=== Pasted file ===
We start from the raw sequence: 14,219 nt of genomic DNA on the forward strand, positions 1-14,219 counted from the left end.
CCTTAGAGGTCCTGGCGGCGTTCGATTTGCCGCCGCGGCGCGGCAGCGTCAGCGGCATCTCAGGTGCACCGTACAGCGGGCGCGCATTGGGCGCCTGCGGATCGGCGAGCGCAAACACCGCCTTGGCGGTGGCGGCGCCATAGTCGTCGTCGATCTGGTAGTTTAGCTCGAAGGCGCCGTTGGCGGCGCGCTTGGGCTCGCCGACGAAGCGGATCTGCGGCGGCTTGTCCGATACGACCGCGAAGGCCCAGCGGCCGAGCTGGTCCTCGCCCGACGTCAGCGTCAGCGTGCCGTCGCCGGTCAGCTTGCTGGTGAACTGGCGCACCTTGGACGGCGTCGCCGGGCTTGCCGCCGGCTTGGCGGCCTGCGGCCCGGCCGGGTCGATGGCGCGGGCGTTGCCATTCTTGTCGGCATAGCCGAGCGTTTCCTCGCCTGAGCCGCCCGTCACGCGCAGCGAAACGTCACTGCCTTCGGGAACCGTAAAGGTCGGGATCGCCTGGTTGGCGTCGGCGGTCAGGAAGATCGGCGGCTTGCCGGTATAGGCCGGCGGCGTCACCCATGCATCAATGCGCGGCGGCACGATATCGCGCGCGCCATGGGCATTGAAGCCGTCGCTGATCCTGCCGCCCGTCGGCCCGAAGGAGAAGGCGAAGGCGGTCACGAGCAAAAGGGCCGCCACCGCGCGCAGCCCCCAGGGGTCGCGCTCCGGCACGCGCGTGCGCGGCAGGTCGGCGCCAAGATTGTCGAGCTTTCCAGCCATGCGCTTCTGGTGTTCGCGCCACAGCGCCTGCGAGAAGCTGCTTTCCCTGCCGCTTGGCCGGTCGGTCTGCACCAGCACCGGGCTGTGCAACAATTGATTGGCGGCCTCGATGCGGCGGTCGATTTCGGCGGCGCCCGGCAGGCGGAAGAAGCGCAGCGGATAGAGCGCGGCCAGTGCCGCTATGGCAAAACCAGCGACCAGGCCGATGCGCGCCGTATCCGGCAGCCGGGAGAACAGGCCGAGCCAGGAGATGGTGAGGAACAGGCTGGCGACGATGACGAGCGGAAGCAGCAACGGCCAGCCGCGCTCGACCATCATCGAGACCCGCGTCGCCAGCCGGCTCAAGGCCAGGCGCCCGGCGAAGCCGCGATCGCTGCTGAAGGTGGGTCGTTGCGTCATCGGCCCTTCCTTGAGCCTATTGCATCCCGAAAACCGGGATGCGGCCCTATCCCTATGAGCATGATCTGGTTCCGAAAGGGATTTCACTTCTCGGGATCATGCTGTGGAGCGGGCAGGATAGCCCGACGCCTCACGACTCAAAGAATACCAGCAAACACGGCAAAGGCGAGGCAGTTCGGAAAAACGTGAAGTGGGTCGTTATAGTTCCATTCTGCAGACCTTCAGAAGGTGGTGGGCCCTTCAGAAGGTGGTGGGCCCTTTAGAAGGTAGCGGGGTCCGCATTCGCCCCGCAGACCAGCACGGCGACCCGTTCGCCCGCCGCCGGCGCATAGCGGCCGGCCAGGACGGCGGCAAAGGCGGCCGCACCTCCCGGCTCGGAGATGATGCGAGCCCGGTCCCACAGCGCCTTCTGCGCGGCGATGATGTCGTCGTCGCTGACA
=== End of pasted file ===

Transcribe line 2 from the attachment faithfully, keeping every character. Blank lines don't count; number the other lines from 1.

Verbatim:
CCTTAGAGGTCCTGGCGGCGTTCGATTTGCCGCCGCGGCGCGGCAGCGTCAGCGGCATCTCAGGTGCACCGTACAGCGGGCGCGCATTGGGCGCCTGCGGATCGGCGAGCGCAAACACCGCCTTGGCGGTGGCGGCGCCATAGTCGTCGTCGATCTGGTAGTTTAGCTCGAAGGCGCCGTTGGCGGCGCGCTTGGGCTCGCCGACGAAGCGGATCTGCGGCGGCTTGTCCGATACGACCGCGAAGGCCCAGCGGCCGAGCTGGTCCTCGCCCGACGTCAGCGTCAGCGTGCCGTCGCCGGTCAGCTTGCTGGTGAACTGGCGCACCTTGGACGGCGTCGCCGGGCTTGCCGCCGGCTTGGCGGCCTGCGGCCCGGCCGGGTCGATGGCGCGGGCGTTGCCATTCTTGTCGGCATAGCCGAGCGTTTCCTCGCCTGAGCCGCCCGTCACGCGCAGCGAAACGTCACTGCCTTCGGGAACCGTAAAGGTCGGGATCGCCTGGTTGGCGTCGGCGGTCAGGAAGATCGGCGGCTTGCCGGTATAGGCCGGCGGCGTCACCCATGCATCAATGCGCGGCGGCACGATATCGCGCGCGCCATGGGCATTGAAGCCGTCGCTGATCCTGCCGCCCGTCGGCCCGAAGGAGAAGGCGAAGGCGGTCACGAGCAAAAGGGCCGCCACCGCGCGCAGCCCCCAGGGGTCGCGCTCCGGCACGCGCGTGCGCGGCAGGTCGGCGCCAAGATTGTCGAGCTTTCCAGCCATGCGCTTCTGGTGTTCGCGCCACAGCGCCTGCGAGAAGCTGCTTTCCCTGCCGCTTGGCCGGTCGGTCTGCACCAGCACCGGGCTGTGCAACAATTGATTGGCGGCCTCGATGCGGCGGTCGATTTCGGCGGCGCCCGGCAGGCGGAAGAAGCGCAGCGGATAGAGCGCGGCCAGTGCCGCTATGGCAAAACCAGCGACCAGGCCGATGCGCGCCGTATCCGGCAGCCGGGAGAACAGGCCGAGCCAGGAGATGGTGAGGAACAGGCTGGCGACGATGACGAGCGGAAGCAGCAACGGCCAGCCGCGCTCGACCATCATCGAGACCCGCGTCGCCAGCCGGCTCAAGGCCAGGCGCCCGGCGAAGCCGCGATCGCTGCTGAAGGTGGGTCGTTGCGTCATCGGCCCTTCCTTGAGCCTATTGCATCCCGAAAACCGGGATGCGGCCCTATCCCTATGAGCATGATCTGGTTCCGAAAGGGATTTCACTTCTCGGGATCATGCTGTGGAGCGGGCAGGATAGCCCGACGCCTCACGACTCAAAGAATACCAGCAAACACGGCAAAGGCGAGGCAGTTCGGAAAAACGTGAAGTGGGTCGTTATAGTTCCATTCTGCAGACCTTCAGAAGGTGGTGGGCCCTTCAGAAGGTGGTGGGCCCTTTAGAAGGTAGCGGGGTCCGCATTCGCCCCGCAGACCAGCACGGCGACCCGTTCGCCCGCCGCCGGCGCATAGCGGCCGGCCAGGACGGCGGCAAAGGCGGCCGCACCTCCCGGCTCGGAGATGATGCGAGCCCGGTCCCACAGCGCCTTCTGCGCGGCGATGATGTCGTCGTCGCTGACA